If you already own a 950 Pro, or it's SM951 cousin, I don't see any reason to purchase a new SM961 unless you are looking for an SSD with a larger capacity. Until this product, the lowest priced 1TB NVMe SSD was $770. Even holding your nose doesn't make that taste good. Samsung's aggressive price points for the SM961 certainly makes an upgrade to 1TB more palatable.
The two smaller SM961 SSDs we tested today also lower the cost of entry. The SM961 256GB at less than $160 is an outright bargain that competes with premium SATA SSDs. Price parity with SATA 6Gbps products is a good way to spur NVMe sales. The same can be said about the SM961 512GB, but we are still talking about $280 (a little lower now).
The two SM961 SSDs we tested today don't bring large performance gains to users, and the 950 Pro SSDs deliver slightly higher performance in some real-world applications. The performance difference is relatively small and not enough to cover the price gap. I would hate to pin hopes on firmware upgrades since most will come from unauthorized sources due to the SM961's OEM status. We feel the SM961 has more to offer in the future from either a firmware flash or an updated NVMe driver.
In either case, the pricing speaks for itself, and as it sits now, the SM961 delivers the best bang for your buck in high-performance computing.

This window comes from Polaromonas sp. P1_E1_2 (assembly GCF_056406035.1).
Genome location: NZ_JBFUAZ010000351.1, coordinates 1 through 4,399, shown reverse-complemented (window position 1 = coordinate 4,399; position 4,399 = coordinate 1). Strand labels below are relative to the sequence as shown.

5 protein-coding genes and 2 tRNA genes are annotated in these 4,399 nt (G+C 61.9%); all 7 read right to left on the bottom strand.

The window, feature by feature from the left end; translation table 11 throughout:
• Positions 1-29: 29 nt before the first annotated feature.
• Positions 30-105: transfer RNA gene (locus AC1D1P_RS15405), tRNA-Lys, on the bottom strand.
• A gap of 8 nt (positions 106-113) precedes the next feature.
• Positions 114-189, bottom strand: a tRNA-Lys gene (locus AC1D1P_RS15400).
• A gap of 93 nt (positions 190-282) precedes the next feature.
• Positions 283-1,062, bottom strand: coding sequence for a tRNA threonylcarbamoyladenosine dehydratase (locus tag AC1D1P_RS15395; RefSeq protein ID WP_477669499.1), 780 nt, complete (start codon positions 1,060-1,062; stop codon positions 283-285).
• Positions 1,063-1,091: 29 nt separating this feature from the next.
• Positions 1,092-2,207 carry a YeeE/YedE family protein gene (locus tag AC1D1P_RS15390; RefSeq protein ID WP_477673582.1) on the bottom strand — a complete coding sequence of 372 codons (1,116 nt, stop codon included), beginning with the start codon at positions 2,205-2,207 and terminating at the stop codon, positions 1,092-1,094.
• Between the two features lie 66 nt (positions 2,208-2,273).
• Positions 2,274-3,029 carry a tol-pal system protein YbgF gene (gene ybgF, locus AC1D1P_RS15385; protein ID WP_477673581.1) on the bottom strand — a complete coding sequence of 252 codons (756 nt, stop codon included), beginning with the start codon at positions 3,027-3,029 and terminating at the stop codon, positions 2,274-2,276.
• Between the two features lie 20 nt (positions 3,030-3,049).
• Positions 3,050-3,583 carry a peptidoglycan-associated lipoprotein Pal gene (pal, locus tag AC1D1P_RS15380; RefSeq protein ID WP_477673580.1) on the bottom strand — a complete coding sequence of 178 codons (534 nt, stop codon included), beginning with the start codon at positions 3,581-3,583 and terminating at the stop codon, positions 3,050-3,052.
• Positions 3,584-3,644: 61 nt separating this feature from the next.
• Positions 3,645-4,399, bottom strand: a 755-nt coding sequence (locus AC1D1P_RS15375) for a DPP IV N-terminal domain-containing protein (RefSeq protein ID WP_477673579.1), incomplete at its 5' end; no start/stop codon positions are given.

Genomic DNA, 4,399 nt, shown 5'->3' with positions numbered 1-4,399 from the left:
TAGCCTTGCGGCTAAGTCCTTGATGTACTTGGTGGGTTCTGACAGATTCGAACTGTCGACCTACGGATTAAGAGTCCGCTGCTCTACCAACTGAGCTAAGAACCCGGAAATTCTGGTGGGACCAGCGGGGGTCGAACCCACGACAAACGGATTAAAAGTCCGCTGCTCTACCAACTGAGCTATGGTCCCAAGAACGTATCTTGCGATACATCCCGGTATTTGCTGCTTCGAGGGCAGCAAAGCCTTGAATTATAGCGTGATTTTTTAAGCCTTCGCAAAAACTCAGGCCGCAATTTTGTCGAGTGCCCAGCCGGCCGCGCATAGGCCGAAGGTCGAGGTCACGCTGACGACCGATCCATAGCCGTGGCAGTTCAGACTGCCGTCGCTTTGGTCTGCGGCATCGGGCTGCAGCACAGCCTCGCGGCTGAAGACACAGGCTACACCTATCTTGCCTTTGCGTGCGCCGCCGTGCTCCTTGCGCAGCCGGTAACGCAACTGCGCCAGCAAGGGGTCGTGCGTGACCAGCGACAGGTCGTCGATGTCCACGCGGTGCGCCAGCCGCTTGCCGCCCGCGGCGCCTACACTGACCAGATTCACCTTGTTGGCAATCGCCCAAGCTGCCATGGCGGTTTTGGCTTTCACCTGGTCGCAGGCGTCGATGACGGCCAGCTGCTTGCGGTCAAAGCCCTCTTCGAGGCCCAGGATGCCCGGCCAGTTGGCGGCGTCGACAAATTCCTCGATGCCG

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Might just be me, but pages 2-4 give a 404 error.Reply
It works for me, so either it's you, or more-likely, they fixed it.
Can you please make those line graphs more readable? Its really hard to distinguish between the 950 pro and the ocz drive. I suggest using dashes or dots as well as colours instead of using two very similar coloursReply
I'd wait for the release of the 960 Pro consumer version.Reply
Cool, an SSD that's NSFW to search for. What is wrong with people...Reply
I don't get why Samsung would make these an OEM exclusive. It seems to me that aftermarket enthusiasts would be the major purchasers.Reply
What OEM would even use these? Most OEM SSD options are low grade entry level SSD. Apple is the best I've seen, using the Samsung SM951 in a proprietary form factor. The highest I've seen any other OEM use is the Samsung PM951 (Dell XPS laptop, MS Surface, Lenovo Yoga 900).
Do these just show up in high end workstations or servers? So far the only manufacturer I'm aware of whom would likely include these would be Apple. If they ever get off their butts and update their premium priced yet obsolete hardware.
As manufacturers are hesitant to boast in their specs what SSD they use. How would you even know without purchasing the computer or finding a teardown that the SM961 is in there?
HP, Dell, and Lenovo all sold products with the SM951. We purchased the Lenovo X1 Carbon Gen 3 just to the the first drive available for review. HP sent over a Z Turbo (SM951+workstation adapter) and the new quad version that puts 4 in a single PCIe device. Dell used the drive in one of the high end ultralight notebooks.Reply
When do you expect the 960 Pro version to hit the retail market?